We will help the economy by permanently stopping all tax increases, currently scheduled to take effect January 1, 2011. That means protecting middle-class families, seniors worried about their retirement, and the entrepreneurs and family-owned small businesses on which we depend to create jobs in America. “significant” and costly that it may harm job creation, Congress should vote on it first.
Translation: This means that the GOP wants to extend tax cuts to the country’s wealthiest citizens. Democrats have already floated a plan to keep tax cuts for the middle class, but eliminate them for the rich. This plan would help reduce the deficit, but the Republicans want to make sure rich people retain their tax cuts.
Here’s the pledge on health care reform:
We offer a plan to repeal and replace the government takeover of health care with common sense solutions focused on lowering costs and protecting American jobs. We will enact real medical liability reform; allow Americans to purchase health coverage across state lines; empower small businesses with greater purchasing power; and create new incentives to save for future health needs.
Translation: The Republicans want to continue a health system that is dominated by health insurance company profits. This is market fundamentalism in its most pure and reckless form. The market will determine if you can get medical treatment. The market will determine the quality of health care. The new rules that prevent health insurance companies from rejecting children with preexisting conditions will be discarded because, well, that’s just unfair to corporations.
In essence, the GOP pledges to get the country back on track by using the same economic models and ideology of former President George W. Bush, a Republican whose fiscal policies and deficit spending helped create the Great Recession. There’s nothing new here
Republicans, if empowered in the midterm elections, will make things worse economically. I know that’s not necessarily a winning campaign slogan, but then the truth often doesn’t make for good bumper stickers.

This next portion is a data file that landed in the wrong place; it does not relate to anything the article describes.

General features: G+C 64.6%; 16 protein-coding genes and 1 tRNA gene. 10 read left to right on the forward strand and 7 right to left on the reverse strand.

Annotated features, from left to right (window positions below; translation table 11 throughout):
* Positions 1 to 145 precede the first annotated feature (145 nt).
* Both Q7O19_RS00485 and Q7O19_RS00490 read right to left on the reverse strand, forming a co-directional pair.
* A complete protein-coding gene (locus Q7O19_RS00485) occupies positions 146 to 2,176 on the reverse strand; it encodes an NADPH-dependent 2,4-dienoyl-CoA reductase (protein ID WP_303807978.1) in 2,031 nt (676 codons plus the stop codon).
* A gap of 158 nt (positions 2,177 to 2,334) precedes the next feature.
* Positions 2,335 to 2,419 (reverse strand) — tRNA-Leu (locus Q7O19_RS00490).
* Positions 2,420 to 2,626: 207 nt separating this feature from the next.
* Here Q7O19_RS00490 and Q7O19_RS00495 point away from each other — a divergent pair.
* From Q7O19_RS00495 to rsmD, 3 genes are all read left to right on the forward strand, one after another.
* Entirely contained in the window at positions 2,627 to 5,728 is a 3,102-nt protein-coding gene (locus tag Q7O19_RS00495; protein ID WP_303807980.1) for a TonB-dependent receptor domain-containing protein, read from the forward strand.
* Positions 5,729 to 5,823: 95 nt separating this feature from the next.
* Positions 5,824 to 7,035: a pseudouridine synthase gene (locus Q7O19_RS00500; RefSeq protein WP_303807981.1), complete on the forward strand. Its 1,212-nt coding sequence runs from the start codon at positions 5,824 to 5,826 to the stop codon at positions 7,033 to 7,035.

All those Oklahoma tea baggers and town hall protestors who think they’re part of a growing, national Republican resurgence should take a second look at a recent ABC/Washington Post poll, which shows the GOP still in decline.
Of those participating in the poll, only 20 percent identified as Republicans. The poll also shows that 57 percent of Americans support a government-run public health insurance program, which is opposed by the Republican Party.
According to the poll:
Only 20 percent of adults identify themselves as Republicans, little changed in recent months, but still the lowest single number in Post-ABC polls since 1983. Political independents continue to make up the largest group, at 42 percent of respondents; 33 percent call themselves Democrats.
The news here is this: Although President Barack Obama's approval ratings have fallen, the GOP has failed to rebuild its broken infrastructure after a stinging defeat in the 2008 elections. The numbers also show the GOP remains out of step with the majority of the country. Unless it can offer more to people than anti-Obama hatred, the ludicrous claims of “socialism, communism, fascism,” and borderline violent rhetoric, the party will probably remain in the minority on a national level after the 2010 elections.
Oklahoma, which has a growing Republican political base, is a bastion of the anti-Obama movement. If the GOP tanks again nationally in 2010 and Oklahoma Republicans make big gains, and this is a real possibility, will the state be further isolated from the national discussion over important issues?